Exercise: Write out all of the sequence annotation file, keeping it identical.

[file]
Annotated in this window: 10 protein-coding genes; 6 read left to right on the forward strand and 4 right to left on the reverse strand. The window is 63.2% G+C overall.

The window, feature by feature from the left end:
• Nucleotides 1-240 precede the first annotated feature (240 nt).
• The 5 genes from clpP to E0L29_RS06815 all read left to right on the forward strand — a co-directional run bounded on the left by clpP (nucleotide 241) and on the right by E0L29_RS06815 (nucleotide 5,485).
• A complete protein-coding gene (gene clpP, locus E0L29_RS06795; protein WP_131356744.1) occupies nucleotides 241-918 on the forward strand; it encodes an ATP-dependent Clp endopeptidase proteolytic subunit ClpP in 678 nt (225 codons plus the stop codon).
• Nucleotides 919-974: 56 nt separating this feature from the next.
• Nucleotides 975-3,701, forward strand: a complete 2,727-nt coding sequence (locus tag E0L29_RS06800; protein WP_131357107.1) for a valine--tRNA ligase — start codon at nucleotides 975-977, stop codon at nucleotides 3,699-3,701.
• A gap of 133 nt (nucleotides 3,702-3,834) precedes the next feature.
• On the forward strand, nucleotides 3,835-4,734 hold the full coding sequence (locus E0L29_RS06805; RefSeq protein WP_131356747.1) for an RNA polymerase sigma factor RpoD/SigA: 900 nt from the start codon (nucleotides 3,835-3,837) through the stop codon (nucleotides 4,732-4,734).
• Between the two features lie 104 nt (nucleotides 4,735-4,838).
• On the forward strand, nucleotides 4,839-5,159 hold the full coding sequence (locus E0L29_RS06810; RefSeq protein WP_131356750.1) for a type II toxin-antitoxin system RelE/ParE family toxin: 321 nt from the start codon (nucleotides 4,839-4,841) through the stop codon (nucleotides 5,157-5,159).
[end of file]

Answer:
Annotated in this window: 10 protein-coding genes; 6 read left to right on the forward strand and 4 right to left on the reverse strand. The window is 63.2% G+C overall.

The window, feature by feature from the left end:
• Nucleotides 1-240 precede the first annotated feature (240 nt).
• The 5 genes from clpP to E0L29_RS06815 all read left to right on the forward strand — a co-directional run bounded on the left by clpP (nucleotide 241) and on the right by E0L29_RS06815 (nucleotide 5,485).
• A complete protein-coding gene (gene clpP, locus E0L29_RS06795; protein WP_131356744.1) occupies nucleotides 241-918 on the forward strand; it encodes an ATP-dependent Clp endopeptidase proteolytic subunit ClpP in 678 nt (225 codons plus the stop codon).
• Nucleotides 919-974: 56 nt separating this feature from the next.
• Nucleotides 975-3,701, forward strand: a complete 2,727-nt coding sequence (locus tag E0L29_RS06800; protein WP_131357107.1) for a valine--tRNA ligase — start codon at nucleotides 975-977, stop codon at nucleotides 3,699-3,701.
• A gap of 133 nt (nucleotides 3,702-3,834) precedes the next feature.
• On the forward strand, nucleotides 3,835-4,734 hold the full coding sequence (locus E0L29_RS06805; RefSeq protein WP_131356747.1) for an RNA polymerase sigma factor RpoD/SigA: 900 nt from the start codon (nucleotides 3,835-3,837) through the stop codon (nucleotides 4,732-4,734).
• Between the two features lie 104 nt (nucleotides 4,735-4,838).
• On the forward strand, nucleotides 4,839-5,159 hold the full coding sequence (locus E0L29_RS06810; RefSeq protein WP_131356750.1) for a type II toxin-antitoxin system RelE/ParE family toxin: 321 nt from the start codon (nucleotides 4,839-4,841) through the stop codon (nucleotides 5,157-5,159).